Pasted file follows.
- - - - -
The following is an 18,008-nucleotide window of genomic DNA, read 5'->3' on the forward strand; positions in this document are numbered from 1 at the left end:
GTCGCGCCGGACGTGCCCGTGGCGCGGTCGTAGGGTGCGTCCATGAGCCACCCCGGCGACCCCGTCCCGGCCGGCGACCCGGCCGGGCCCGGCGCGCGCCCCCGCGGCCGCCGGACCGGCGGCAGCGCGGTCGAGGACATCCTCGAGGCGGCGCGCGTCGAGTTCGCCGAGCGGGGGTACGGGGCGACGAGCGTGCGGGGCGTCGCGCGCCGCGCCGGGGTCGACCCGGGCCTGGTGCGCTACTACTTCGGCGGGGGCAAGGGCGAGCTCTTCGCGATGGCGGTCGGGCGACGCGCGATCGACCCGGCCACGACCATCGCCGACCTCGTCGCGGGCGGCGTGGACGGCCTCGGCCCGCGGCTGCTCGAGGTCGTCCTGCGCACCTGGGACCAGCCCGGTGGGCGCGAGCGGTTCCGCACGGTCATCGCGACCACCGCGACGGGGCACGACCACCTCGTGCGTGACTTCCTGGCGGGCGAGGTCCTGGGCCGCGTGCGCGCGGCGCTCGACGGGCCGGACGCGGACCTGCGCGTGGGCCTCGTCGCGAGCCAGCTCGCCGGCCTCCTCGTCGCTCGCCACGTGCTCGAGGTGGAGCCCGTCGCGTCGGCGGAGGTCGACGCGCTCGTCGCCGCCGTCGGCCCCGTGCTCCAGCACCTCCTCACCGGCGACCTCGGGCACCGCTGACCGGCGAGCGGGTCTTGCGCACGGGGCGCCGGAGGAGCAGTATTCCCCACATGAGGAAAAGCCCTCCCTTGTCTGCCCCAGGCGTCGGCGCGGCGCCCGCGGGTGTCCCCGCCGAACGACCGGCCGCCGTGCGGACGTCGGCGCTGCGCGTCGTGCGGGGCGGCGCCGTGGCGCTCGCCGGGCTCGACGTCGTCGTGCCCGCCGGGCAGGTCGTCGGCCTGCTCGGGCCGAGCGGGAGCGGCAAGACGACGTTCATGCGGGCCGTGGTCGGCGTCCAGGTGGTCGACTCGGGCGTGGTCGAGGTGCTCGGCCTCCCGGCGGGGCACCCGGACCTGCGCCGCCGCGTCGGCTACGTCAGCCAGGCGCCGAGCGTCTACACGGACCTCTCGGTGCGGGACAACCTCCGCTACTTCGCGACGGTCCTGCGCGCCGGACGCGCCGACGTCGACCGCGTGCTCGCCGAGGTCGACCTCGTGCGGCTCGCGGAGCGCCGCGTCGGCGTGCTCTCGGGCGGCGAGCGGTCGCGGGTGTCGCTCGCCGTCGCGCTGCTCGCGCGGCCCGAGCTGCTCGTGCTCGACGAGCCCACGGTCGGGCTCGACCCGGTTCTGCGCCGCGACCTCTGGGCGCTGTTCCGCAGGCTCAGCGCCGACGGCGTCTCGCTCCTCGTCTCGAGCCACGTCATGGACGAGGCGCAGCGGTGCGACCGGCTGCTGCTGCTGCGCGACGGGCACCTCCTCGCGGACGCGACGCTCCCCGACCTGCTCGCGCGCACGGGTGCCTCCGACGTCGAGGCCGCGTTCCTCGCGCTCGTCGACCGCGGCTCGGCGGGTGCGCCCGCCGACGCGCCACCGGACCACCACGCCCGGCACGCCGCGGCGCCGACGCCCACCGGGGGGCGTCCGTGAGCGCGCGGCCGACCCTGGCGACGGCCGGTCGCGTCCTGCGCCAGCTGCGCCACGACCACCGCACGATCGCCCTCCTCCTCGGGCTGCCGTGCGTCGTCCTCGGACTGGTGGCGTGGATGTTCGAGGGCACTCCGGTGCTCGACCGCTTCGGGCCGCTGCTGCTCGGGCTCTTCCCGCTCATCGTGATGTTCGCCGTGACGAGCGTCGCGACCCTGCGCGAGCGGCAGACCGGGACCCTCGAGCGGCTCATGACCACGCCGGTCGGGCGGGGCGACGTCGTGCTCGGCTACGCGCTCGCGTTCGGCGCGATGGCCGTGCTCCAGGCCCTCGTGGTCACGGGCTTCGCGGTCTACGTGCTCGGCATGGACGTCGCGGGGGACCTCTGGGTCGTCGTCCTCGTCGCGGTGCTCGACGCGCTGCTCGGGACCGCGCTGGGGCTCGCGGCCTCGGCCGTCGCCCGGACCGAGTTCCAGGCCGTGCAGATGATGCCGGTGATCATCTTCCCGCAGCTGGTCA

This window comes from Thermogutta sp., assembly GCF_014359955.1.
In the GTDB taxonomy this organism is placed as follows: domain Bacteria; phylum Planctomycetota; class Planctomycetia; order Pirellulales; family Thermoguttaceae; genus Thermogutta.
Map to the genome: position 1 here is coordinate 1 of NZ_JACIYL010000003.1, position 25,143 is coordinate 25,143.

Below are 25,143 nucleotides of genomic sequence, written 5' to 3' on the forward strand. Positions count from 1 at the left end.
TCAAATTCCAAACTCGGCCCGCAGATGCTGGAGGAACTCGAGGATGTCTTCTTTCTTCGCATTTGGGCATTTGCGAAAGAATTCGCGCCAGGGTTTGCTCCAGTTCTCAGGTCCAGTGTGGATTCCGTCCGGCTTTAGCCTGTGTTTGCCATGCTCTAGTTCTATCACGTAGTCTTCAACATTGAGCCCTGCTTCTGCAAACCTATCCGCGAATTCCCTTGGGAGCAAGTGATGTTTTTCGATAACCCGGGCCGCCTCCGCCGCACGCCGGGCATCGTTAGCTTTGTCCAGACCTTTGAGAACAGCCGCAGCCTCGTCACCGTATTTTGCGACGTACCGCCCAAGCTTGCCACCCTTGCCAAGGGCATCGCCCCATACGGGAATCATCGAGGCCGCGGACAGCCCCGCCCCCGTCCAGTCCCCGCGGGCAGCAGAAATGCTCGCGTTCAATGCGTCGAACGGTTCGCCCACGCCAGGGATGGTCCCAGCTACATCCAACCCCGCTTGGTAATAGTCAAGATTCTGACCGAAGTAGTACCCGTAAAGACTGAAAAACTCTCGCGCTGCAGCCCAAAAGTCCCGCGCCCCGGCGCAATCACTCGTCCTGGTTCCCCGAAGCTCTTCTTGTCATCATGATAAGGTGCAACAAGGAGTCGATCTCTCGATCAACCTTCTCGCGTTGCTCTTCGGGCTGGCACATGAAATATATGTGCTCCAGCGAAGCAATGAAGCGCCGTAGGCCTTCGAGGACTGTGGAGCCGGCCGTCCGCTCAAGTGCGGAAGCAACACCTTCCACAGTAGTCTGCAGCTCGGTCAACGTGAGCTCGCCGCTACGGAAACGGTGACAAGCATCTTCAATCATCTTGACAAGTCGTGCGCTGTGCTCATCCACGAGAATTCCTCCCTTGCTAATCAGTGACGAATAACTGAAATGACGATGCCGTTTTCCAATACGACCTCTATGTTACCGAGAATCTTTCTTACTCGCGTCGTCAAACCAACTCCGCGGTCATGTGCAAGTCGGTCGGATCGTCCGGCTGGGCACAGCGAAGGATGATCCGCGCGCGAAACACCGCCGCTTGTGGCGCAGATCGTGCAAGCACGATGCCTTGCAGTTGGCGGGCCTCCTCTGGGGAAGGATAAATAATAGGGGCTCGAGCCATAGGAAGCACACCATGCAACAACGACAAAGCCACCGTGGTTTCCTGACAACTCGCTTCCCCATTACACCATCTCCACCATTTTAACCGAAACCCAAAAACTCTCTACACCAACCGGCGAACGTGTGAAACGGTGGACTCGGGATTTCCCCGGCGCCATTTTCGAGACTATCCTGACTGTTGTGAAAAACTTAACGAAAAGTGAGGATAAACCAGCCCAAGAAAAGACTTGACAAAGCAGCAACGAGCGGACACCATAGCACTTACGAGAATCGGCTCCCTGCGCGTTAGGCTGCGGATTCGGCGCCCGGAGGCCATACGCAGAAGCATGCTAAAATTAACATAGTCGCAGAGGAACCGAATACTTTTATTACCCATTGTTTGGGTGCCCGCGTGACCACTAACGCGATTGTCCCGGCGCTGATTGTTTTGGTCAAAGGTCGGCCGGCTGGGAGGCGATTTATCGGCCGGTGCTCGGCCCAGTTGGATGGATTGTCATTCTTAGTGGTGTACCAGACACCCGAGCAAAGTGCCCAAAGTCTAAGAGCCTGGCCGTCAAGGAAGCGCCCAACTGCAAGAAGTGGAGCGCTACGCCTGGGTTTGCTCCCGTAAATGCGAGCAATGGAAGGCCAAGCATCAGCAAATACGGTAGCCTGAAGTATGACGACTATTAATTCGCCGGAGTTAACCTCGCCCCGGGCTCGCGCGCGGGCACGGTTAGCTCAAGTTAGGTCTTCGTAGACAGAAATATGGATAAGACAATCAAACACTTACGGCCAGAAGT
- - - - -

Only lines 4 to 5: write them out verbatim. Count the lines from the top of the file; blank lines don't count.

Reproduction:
In the GTDB taxonomy this organism is placed as follows: domain Bacteria; phylum Planctomycetota; class Planctomycetia; order Pirellulales; family Thermoguttaceae; genus Thermogutta.
Map to the genome: position 1 here is coordinate 1 of NZ_JACIYL010000003.1, position 25,143 is coordinate 25,143.